My ad is a small one, about 2 by 2.75 inches and will be featured in print and online. So, keep in mind that the ad will look like it does below (small), not like the bigger version you get when you click on the image.
I’ve created 4 ads so far and I’m looking for opinions. Which one of these ads would make you most likely to check out my website?
Please vote on which one is your favorite. If you want to give me more detailed feedback about what you specifically like or don’t like, that’s great but make sure you also let me know which one is your favorite, as is.
In order to give you an incentive, I’ll randomly pick one person who votes to receive a FREE TEE SHIRT (or onesie*) of your choice!
You can leave your choice in a comment here on this blog post, send me an email or comment on facebook. You have until next Thursday, June 13th to vote and I’ll announce the tee shirt winner on June 14th.
* sorry the onesies only come in baby sizes, so if you were looking for an adult onesie…..ummm, yeah.
First of all, here’s the picture that made it into the Westword’s article on Art by Craft:
1. You can’t control the weather, but it can affect your sales. Who wants to leave their house on the first cold rainy/snowy day of the year? Not me! And not a lot of potential shoppers who may have otherwise come to the Overland craft fair.
2. The other types of vendors at a fair can affect your sales. It’s hard to compete against people who don’t handcraft their items but buy them in bulk from a cheap foreign market.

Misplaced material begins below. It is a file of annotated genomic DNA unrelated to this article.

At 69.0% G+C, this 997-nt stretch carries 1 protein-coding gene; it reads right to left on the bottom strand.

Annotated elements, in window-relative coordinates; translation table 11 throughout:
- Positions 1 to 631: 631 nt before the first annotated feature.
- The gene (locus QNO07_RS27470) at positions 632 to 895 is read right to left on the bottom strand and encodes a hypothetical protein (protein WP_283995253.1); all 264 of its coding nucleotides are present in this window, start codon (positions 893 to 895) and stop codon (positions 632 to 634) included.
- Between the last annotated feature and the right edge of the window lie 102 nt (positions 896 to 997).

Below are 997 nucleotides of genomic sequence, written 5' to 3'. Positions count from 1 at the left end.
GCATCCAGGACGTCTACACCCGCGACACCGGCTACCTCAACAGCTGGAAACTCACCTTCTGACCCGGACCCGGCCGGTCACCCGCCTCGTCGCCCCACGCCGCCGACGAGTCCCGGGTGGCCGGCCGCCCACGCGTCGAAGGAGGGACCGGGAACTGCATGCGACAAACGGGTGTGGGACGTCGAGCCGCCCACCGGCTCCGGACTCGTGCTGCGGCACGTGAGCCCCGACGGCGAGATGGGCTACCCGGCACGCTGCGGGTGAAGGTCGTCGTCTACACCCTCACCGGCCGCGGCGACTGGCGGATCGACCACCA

3. Related to the last lesson – the type of people who attend a fair need to be a good match for your product. The Art by Craft crowd was much more suited to my goods than the Overland crowd. Even though less people came to the AbC, more stopped to look at my table and expressed interest in what I had made.
4. If you need to buy a cashbox, go for the old fashioned kind with the latch on the outside – not the new fangled push button type with the opening mechanism inside and unreachable when it get’s jammed!
5. Having a friend at a craft fair makes low sales much less painful.
6. Kids seem to like my tee shirt designs – at least the cool kids do : )
7. You can sometimes find someone to trade with at a craft fair, like I did. I traded a Feisty Penguin kids tee shirt with Naughty Nicki at Believe Skin Care for some AWESOME soap. My favorite is called ‘Raging Bitch’. I have to admit I was skeptical when she offered it to me and I saw it was honey tobacco scented. Not because I have an aversion to tobacco, but because I love it. As a former smoker, I told her I was afraid of relapse, but she assured me that her soap would not provoke me to go out and buy a pack of marlboros. And she was right, it smells so good. It also keeps its scent really well and I can smell it each time I walk past the shower. Delicious! Oh yeah, and it’s made with beer. How cool!
8. Getting ready for a craft fair (or two) is a lot of work!
9. Some people just won’t get your work. Or like it. And that’s a good thing. I had one woman at the AbC who looked at my tee shirts with a grimace and then shook her head in apparent disgust and walked away. At first I was like, ‘wow, that was rude!’, but then I realized that I was happy that my stuff even provoked a reaction. This reminds me of a quote that I really like and I think it sums up this lesson nicely. “Love me or hate me, but spare me your indifference.” ~Libbie Fudim
10. Sales, like life, have their ups and downs. So, just when you think that no one wants to buy what you have made – someone will come along with a super fantastic order – renewing your hope and enthusiasm!
Feisty Owl has been a little lonely since her introduction into the world last year, so I’ve created a friend for her.
I had a goal at the beginning of the year to introduce new products and new designs and so far I’ve been accomplishing that swimmingly. I’ve created:
I’ve come up with several new designs, including:
just to name a few.
Anyway, feisty friends are the best. I’ve got some, how about you?